And it’s (hopefully) not as far out as you think.
May 16, 2022
In the weeks after having a baby, sex may seem like the last thing on your mind. The postpartum period is a decidedly un-sexy time: you’re covered in various bodily fluids (your own, your infant’s), you may not fully recognize your own body after the changes it went through in birth, and you’re up every two to three hours at night feeding your newborn.
While it may take a while to rekindle your sex life after becoming a mother, it’s incorrect to assume that just because a woman gave birth, her libido or interest in sexual satisfaction is gone forever.
The responses from Motherly’s 2022 annual State of Motherhood survey show the opposite: sex and motherhood don’t have to be mutually exclusive.
According to survey results, 45% of millennial and Gen Z mothers* are having sex at least once per week—and 87% of those moms report being “satisfied” or “extremely satisfied” with their sex lives.
At the root, for many moms in our survey, satisfaction isn’t necessarily correlated with how frequently they’re having sex. While 49% of moms say they’re “dissatisfied” having sex just a couple times per month, 41% say they’re “satisfied” with that frequency. Clearly, satisfaction can mean different things for different people, but it’s intimacy—not sex—that’s at the heart of a good relationship, says Rebecca Alvarez Story, a certified sexologist and founder of Bloomi, a line of intimate care essentials. “Intimacy is like your foundation, and with really great intimacy it’ll lead to sex naturally.”
But what does it mean to be satisfied with your sex life? “Sexual satisfaction is a personal indicator. It’s related to your own quality of life—there isn’t just one metric,” says Story.
Satisfaction doesn’t give us the full picture because it’s dependent on a number of different factors. Usually, it’s related to frequency and quality, but also how well your desires align with your partner’s, Story notes. If there’s a misalignment in terms of how frequently you’d like to be having sex versus how frequently your partner would, the mismatch might be affecting your quality of life. That may mean you feel less satisfied when it comes to all things sex.
According to our survey, 55% of moms say they’re having less sex in 2022 than in the previous year.
With childcare challenges, work commitments and the emotional labor of managing a household amidst an ongoing pandemic, it’s no wonder that’s the case. The majority of moms (67%) also report having just one hour of time to themselves that wasn’t filled with work or family duties. That’s… not enough.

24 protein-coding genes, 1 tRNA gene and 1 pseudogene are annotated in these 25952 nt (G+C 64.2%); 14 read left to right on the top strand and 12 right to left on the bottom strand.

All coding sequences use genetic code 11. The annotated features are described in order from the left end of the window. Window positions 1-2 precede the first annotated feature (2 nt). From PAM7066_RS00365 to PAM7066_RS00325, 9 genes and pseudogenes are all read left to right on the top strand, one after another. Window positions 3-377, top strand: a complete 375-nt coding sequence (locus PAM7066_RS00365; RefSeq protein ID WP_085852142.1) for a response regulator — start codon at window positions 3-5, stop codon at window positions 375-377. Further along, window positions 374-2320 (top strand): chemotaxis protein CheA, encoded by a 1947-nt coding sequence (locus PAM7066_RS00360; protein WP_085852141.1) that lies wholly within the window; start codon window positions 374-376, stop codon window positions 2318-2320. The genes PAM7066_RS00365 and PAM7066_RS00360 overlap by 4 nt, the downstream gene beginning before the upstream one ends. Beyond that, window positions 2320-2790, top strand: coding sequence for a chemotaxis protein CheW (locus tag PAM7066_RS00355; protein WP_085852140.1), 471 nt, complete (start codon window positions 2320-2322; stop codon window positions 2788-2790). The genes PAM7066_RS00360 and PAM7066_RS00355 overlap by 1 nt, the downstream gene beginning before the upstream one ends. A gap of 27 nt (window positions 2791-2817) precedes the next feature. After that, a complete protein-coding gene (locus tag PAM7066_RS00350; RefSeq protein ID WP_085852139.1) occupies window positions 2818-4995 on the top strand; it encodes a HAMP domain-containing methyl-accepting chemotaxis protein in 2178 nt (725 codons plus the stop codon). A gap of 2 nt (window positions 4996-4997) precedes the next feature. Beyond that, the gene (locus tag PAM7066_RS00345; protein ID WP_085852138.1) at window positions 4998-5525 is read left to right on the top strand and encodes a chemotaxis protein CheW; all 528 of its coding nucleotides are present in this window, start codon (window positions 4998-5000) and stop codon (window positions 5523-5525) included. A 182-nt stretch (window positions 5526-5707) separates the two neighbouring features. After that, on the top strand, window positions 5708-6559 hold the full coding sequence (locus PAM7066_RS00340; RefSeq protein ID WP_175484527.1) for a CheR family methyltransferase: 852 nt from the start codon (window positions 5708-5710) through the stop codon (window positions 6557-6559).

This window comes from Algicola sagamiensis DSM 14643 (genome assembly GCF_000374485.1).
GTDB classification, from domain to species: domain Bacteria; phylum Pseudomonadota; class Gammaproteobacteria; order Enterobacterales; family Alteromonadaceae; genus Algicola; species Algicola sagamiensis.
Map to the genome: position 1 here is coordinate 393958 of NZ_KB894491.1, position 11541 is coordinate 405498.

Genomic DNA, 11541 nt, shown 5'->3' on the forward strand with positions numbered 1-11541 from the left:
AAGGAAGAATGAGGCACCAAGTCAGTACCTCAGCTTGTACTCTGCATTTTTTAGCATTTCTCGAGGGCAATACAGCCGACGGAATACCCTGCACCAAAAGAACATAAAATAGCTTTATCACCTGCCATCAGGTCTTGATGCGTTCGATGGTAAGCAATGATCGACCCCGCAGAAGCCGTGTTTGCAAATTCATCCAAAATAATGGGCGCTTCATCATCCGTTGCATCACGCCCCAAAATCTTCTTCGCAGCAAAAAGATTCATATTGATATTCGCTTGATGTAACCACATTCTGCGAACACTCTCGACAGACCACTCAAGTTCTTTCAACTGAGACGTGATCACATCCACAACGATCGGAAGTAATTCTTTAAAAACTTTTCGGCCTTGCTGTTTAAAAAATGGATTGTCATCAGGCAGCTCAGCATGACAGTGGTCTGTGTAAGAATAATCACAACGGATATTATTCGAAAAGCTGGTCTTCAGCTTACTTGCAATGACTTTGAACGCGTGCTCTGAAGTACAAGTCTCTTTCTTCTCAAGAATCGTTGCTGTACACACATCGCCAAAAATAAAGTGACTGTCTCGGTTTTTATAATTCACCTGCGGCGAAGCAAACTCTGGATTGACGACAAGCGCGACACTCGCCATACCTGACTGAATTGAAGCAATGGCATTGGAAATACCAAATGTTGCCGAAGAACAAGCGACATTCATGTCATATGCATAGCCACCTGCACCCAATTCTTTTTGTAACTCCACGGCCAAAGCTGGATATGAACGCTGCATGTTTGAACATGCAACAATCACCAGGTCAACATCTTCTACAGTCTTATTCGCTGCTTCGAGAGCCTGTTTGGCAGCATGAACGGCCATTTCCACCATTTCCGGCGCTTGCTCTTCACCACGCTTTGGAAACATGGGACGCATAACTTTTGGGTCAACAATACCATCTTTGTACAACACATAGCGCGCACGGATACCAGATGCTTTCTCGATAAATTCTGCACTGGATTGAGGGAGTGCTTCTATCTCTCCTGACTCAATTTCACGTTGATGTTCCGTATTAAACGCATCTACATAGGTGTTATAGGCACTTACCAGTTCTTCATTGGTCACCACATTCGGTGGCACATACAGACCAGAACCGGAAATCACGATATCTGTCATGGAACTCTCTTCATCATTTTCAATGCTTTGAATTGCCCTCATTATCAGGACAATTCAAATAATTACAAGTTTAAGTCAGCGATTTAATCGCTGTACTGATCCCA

So it makes sense that we’re starting to view less frequent sex in a rosier light. Who has the time?
“As we commit to more and more responsibilities, women often value quality of sex over quantity. Most of us would much rather have a couple of highly satisfying and connected sessions over more frequent, lower quality ones,” says Lyndsey Harper, MD, FACOG, IFCEO, an OB-GYN and the CEO and founder of Rosy, a sexual wellness app.
Related: 5 sex-positive apps we wish we’d had years ago
On the other hand, an absence of sexual connection can cause frustration, too. Seventy-seven percent of moms who have sex less than once per month report being “dissatisfied” or “extremely dissatisfied.”
“I give my husband all the credit for keeping our sex life alive. Having two kids—a toddler and an infant—makes it so hard to find alone time. I’ve never had a high sex drive but I love that connection with my husband. All in all, I’m satisfied with this season we’re in and know it’s a phase. We squeeze it in and find fun ways to do so!” mom Katie N. shares with Motherly.
Related: Here’s why you might be having pain during sex, according to experts
Another factor directly related to how frequently most moms have sex? Their children’s ages. Moms with kids under the age of 3 report having the least sex (41% at the rate of 1 to 2 times per month), whereas moms with kids over age 3 report having more sex (38% at the rate of 1 to 2 times per week).
If you’re wondering if you’ll ever get back to that honeymoon phase now that you’re a parent, don’t lose hope: Once kids enter middle school seems to be the sweet spot.
Parent couples’ sex frequency tends to increase during this period, but drops again slightly once kids reach high school.
The main reason for that? Your kids need you slightly less. “By middle school, children are more independent, and start to shift their attachment more from parent to peers. That allows the mother to then have more time for herself,” says Story.
When kids are preschool age or younger, the availability of your own pleasure bandwidth goes down because younger kids require so much more attention from you, she notes.